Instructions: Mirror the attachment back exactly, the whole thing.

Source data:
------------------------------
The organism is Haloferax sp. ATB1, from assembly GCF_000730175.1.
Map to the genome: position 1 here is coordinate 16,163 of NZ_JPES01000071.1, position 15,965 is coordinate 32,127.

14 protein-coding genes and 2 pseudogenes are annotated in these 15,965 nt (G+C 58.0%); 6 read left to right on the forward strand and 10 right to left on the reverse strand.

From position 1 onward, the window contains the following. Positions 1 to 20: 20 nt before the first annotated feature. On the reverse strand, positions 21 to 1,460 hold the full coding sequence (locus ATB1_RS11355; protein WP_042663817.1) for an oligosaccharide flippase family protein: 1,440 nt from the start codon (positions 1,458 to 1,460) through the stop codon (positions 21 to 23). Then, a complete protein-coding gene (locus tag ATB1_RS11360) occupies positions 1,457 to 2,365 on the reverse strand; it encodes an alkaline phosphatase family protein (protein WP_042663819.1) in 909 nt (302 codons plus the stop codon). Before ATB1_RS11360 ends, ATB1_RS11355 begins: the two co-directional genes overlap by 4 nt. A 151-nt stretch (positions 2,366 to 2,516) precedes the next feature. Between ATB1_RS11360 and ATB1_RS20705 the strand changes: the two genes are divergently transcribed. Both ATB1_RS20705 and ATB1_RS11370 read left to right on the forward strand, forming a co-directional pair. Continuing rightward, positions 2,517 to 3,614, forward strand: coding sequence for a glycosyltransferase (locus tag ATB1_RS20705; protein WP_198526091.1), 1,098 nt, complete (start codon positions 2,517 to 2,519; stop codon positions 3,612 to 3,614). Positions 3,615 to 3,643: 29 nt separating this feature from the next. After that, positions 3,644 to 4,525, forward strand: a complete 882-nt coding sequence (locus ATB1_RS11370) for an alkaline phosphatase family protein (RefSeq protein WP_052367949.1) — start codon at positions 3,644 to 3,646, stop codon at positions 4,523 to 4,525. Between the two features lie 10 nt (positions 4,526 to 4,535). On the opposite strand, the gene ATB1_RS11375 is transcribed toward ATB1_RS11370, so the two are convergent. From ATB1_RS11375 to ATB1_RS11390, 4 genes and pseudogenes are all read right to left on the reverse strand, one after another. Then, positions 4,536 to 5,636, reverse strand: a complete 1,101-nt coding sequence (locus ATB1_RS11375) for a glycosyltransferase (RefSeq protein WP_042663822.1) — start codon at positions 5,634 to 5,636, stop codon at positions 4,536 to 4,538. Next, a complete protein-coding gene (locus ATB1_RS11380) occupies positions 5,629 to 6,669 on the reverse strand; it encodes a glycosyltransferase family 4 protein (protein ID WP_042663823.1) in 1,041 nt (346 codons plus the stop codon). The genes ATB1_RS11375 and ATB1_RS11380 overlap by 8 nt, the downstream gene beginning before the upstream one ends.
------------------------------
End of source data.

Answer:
The organism is Haloferax sp. ATB1, from assembly GCF_000730175.1.
Map to the genome: position 1 here is coordinate 16,163 of NZ_JPES01000071.1, position 15,965 is coordinate 32,127.

14 protein-coding genes and 2 pseudogenes are annotated in these 15,965 nt (G+C 58.0%); 6 read left to right on the forward strand and 10 right to left on the reverse strand.

From position 1 onward, the window contains the following. Positions 1 to 20: 20 nt before the first annotated feature. On the reverse strand, positions 21 to 1,460 hold the full coding sequence (locus ATB1_RS11355; protein WP_042663817.1) for an oligosaccharide flippase family protein: 1,440 nt from the start codon (positions 1,458 to 1,460) through the stop codon (positions 21 to 23). Then, a complete protein-coding gene (locus tag ATB1_RS11360) occupies positions 1,457 to 2,365 on the reverse strand; it encodes an alkaline phosphatase family protein (protein WP_042663819.1) in 909 nt (302 codons plus the stop codon). Before ATB1_RS11360 ends, ATB1_RS11355 begins: the two co-directional genes overlap by 4 nt. A 151-nt stretch (positions 2,366 to 2,516) precedes the next feature. Between ATB1_RS11360 and ATB1_RS20705 the strand changes: the two genes are divergently transcribed. Both ATB1_RS20705 and ATB1_RS11370 read left to right on the forward strand, forming a co-directional pair. Continuing rightward, positions 2,517 to 3,614, forward strand: coding sequence for a glycosyltransferase (locus tag ATB1_RS20705; protein WP_198526091.1), 1,098 nt, complete (start codon positions 2,517 to 2,519; stop codon positions 3,612 to 3,614). Positions 3,615 to 3,643: 29 nt separating this feature from the next. After that, positions 3,644 to 4,525, forward strand: a complete 882-nt coding sequence (locus ATB1_RS11370) for an alkaline phosphatase family protein (RefSeq protein WP_052367949.1) — start codon at positions 3,644 to 3,646, stop codon at positions 4,523 to 4,525. Between the two features lie 10 nt (positions 4,526 to 4,535). On the opposite strand, the gene ATB1_RS11375 is transcribed toward ATB1_RS11370, so the two are convergent. From ATB1_RS11375 to ATB1_RS11390, 4 genes and pseudogenes are all read right to left on the reverse strand, one after another. Then, positions 4,536 to 5,636, reverse strand: a complete 1,101-nt coding sequence (locus ATB1_RS11375) for a glycosyltransferase (RefSeq protein WP_042663822.1) — start codon at positions 5,634 to 5,636, stop codon at positions 4,536 to 4,538. Next, a complete protein-coding gene (locus ATB1_RS11380) occupies positions 5,629 to 6,669 on the reverse strand; it encodes a glycosyltransferase family 4 protein (protein ID WP_042663823.1) in 1,041 nt (346 codons plus the stop codon). The genes ATB1_RS11375 and ATB1_RS11380 overlap by 8 nt, the downstream gene beginning before the upstream one ends.